Evidence Based, Welfare Focused
My name is Megan Marzloff and I’ve been working professionally with dogs for the last decade. I started out working at DeKalb Animal Services, a large open intake shelter in the metro Atlanta area. Working with thousands of stray dogs is hard on the heart, but great for learning to quickly and accurately read canine body language. Next I worked at Wish Bone Canine Rescue in Illinois. This is where I learned how to create individualized training plans for the needs of specific dogs at the shelter, and started teaching adopters and volunteers how to set dogs up for success. My final shelter placement was at the Humane Society of Utah, where I spent my time helping fearful, reactive, and overexuberant dogs cope with their shelter stay and find successful homes. In addition to my work in shelters, I’ve also worked at several positive reinforcement based dog training establishments, where I taught group and private lessons covering basic manners, puppy socialization, tricks, scent work, agility and “problem behavior” resolution.
I am a Certified Professional Dog Trainer, Knowledge Assessed (CPDT-KA), a designation awarded by the Certification Council for Professional Dog Trainers. As part of maintaining this certification, and due to my intrinsic desire to keep learning, I participate in ongoing continuing education courses so that I stay up to date on the latest research on best practices in the dog training and welfare fields. I’ve attended the Karen Pryor Clicker Expo, the Michael Shikashio Aggression in Dogs Conference, the IAABC Conference, and trainings by Grisha Stewart, Kathy Sdao, Susan Friedman and more. I find dogs to be fascinating creatures, and I am committed to learning all I can about them so I can be best prepared to serve their needs.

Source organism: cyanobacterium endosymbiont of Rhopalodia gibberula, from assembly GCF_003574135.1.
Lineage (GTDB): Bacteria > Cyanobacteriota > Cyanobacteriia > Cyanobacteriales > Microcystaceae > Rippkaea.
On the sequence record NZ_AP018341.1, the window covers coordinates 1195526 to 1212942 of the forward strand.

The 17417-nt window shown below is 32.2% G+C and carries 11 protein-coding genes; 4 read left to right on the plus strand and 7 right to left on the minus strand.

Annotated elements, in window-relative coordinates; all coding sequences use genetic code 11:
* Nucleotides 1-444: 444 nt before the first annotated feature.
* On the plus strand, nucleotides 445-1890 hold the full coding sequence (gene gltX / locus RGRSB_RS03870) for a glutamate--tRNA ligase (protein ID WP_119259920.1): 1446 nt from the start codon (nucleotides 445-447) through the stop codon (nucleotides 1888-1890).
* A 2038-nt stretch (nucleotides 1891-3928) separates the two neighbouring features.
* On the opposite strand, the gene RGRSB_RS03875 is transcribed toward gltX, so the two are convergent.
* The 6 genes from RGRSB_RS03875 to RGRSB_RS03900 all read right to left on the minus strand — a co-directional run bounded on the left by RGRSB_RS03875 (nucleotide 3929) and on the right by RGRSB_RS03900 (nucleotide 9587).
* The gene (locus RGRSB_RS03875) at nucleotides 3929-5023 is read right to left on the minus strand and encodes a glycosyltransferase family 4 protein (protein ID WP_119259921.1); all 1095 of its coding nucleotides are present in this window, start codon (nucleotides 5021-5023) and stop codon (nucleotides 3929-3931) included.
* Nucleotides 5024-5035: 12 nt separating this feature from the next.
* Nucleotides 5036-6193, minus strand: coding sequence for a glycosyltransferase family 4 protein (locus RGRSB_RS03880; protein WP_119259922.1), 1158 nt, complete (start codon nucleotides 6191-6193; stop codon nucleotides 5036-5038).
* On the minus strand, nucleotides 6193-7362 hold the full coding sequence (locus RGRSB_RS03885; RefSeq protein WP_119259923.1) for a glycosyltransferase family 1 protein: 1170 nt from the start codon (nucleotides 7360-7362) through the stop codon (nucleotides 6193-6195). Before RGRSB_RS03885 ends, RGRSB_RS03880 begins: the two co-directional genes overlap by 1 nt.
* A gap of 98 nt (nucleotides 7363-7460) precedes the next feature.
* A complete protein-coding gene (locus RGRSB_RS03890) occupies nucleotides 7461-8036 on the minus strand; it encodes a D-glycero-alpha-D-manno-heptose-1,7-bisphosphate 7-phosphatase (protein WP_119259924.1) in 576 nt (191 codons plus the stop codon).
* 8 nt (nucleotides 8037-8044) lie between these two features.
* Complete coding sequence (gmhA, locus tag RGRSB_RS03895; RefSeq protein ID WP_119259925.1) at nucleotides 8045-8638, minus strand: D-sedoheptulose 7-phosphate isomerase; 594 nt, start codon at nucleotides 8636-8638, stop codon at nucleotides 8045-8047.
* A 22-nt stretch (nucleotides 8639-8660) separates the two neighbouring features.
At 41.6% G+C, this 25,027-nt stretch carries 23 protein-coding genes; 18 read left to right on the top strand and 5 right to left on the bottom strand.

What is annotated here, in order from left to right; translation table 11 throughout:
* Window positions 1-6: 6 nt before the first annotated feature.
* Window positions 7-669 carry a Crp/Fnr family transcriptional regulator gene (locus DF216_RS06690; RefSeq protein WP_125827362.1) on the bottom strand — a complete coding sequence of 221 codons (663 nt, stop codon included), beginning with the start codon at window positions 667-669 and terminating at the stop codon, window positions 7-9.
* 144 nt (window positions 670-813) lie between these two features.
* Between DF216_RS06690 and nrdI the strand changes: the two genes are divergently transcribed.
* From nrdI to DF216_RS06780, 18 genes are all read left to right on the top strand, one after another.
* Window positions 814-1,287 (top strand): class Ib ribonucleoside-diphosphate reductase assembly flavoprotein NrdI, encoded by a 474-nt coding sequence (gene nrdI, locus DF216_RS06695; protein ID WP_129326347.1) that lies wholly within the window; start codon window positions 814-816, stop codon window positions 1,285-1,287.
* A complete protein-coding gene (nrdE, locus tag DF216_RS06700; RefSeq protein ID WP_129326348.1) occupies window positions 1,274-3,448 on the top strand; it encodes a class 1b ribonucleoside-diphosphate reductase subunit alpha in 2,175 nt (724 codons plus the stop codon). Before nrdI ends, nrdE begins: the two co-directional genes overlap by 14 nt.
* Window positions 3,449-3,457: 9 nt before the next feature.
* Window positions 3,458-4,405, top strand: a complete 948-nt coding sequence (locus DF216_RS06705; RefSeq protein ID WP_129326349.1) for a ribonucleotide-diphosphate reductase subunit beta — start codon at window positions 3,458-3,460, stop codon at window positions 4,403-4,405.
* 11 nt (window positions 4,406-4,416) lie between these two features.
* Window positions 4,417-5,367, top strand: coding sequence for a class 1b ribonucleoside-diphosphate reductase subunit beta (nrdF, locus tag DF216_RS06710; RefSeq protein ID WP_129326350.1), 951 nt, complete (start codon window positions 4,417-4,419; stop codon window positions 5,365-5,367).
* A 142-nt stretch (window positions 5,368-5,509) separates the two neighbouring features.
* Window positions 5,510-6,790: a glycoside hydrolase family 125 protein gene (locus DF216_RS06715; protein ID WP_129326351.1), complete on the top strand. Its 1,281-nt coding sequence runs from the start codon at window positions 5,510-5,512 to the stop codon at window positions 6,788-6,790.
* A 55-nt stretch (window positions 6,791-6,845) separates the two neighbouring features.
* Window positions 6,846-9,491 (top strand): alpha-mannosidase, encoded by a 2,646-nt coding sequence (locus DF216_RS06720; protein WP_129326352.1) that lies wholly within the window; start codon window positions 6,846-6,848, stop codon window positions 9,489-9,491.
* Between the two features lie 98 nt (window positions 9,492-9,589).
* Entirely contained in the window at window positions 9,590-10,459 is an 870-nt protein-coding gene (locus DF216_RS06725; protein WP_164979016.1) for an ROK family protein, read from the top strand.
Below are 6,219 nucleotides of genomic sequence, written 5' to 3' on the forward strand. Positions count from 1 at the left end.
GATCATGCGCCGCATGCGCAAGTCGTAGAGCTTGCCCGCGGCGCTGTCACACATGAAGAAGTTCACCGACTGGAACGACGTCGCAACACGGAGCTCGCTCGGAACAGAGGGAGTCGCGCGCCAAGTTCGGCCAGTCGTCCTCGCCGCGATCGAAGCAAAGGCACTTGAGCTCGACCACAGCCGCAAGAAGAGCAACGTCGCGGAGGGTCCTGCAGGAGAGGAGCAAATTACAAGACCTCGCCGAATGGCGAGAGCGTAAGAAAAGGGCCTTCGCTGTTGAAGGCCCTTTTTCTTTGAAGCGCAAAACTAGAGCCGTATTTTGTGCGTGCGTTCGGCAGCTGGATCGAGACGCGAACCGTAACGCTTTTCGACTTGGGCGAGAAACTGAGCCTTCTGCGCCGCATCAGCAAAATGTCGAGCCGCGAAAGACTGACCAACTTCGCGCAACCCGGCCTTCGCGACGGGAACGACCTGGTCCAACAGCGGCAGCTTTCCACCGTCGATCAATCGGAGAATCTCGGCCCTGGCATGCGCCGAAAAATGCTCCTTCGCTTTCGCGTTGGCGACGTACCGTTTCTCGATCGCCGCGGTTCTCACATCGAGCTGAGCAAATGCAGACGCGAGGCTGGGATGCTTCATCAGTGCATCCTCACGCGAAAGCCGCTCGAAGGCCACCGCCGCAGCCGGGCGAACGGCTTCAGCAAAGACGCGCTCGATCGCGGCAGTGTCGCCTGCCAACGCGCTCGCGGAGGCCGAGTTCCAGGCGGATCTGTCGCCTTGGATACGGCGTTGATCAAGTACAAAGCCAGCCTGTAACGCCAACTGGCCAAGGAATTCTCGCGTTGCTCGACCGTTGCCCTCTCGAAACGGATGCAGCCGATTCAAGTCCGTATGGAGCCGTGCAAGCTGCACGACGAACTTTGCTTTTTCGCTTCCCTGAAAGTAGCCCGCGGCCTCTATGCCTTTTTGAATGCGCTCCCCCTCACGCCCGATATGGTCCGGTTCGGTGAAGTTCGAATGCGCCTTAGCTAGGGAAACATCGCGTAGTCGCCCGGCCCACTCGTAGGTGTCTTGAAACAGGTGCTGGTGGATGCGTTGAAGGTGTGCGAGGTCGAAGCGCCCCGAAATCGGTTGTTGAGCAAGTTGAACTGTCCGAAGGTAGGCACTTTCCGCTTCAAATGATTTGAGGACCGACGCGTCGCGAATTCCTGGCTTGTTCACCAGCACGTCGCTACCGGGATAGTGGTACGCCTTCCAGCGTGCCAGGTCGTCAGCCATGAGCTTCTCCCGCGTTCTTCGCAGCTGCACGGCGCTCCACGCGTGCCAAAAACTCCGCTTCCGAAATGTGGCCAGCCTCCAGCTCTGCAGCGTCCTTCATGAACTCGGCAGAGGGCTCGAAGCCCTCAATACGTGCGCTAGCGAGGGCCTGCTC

Meet My Dogs
Although I've worked with thousands of dogs over the years, these are the three who have had the greatest impact on my training philosophy.
Ally was my first dog as an adult, and the dog who started me off on my dog training journey. She was the sweetest, sassiest, funniest, most loveable dog in the entire world, but she also struggled with reactivity to other dogs, so I started learning about dog training in order to help her cope with the world around her. She made great strides in her comfort around other dogs, and learned to co-exist with them, but she always remained more interested in people. She taught me about the importance of loving your dog for who they are, not who you want them to be.
Daisy was my second dog, and the happiest dog I've ever met. She loved all people, and relished wrestling with other dogs. Her favorite thing to do was to run through the woods, sniffing, exploring, and ideally finding and eating the dead things she discovered. She taught me so much about how to teach a solid recall to an environmentally motivated dog.
Rosie is my current dog, an 8 year old cattle dog / australian shepherd mix. She loves meeting new dogs, and exploring new trails. She's extremely tolerant and adaptable, but also extremely sensitive, so she's taught me so much about meeting dogs' more subtle needs.